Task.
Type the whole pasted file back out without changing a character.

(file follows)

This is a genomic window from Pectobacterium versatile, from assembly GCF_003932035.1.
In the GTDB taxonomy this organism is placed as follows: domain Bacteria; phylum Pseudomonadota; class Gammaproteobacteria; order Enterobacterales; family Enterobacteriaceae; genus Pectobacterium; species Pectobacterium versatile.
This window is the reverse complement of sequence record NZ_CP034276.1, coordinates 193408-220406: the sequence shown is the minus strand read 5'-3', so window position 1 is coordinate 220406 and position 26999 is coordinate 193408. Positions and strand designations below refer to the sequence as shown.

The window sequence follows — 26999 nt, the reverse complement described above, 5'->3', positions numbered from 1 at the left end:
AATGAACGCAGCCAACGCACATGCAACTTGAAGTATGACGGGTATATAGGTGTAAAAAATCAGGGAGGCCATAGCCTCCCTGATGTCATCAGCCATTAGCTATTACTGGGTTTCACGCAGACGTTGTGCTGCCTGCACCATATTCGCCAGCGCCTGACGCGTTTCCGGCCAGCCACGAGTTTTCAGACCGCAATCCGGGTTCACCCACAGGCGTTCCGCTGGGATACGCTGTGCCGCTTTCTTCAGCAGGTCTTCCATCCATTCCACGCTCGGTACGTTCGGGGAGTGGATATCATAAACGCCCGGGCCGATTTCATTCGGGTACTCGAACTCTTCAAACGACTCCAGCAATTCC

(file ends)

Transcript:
This is a genomic window from Pectobacterium versatile, from assembly GCF_003932035.1.
In the GTDB taxonomy this organism is placed as follows: domain Bacteria; phylum Pseudomonadota; class Gammaproteobacteria; order Enterobacterales; family Enterobacteriaceae; genus Pectobacterium; species Pectobacterium versatile.
This window is the reverse complement of sequence record NZ_CP034276.1, coordinates 193408-220406: the sequence shown is the minus strand read 5'-3', so window position 1 is coordinate 220406 and position 26999 is coordinate 193408. Positions and strand designations below refer to the sequence as shown.

The window sequence follows — 26999 nt, the reverse complement described above, 5'->3', positions numbered from 1 at the left end:
AATGAACGCAGCCAACGCACATGCAACTTGAAGTATGACGGGTATATAGGTGTAAAAAATCAGGGAGGCCATAGCCTCCCTGATGTCATCAGCCATTAGCTATTACTGGGTTTCACGCAGACGTTGTGCTGCCTGCACCATATTCGCCAGCGCCTGACGCGTTTCCGGCCAGCCACGAGTTTTCAGACCGCAATCCGGGTTCACCCACAGGCGTTCCGCTGGGATACGCTGTGCCGCTTTCTTCAGCAGGTCTTCCATCCATTCCACGCTCGGTACGTTCGGGGAGTGGATATCATAAACGCCCGGGCCGATTTCATTCGGGTACTCGAACTCTTCAAACGACTCCAGCAATTCC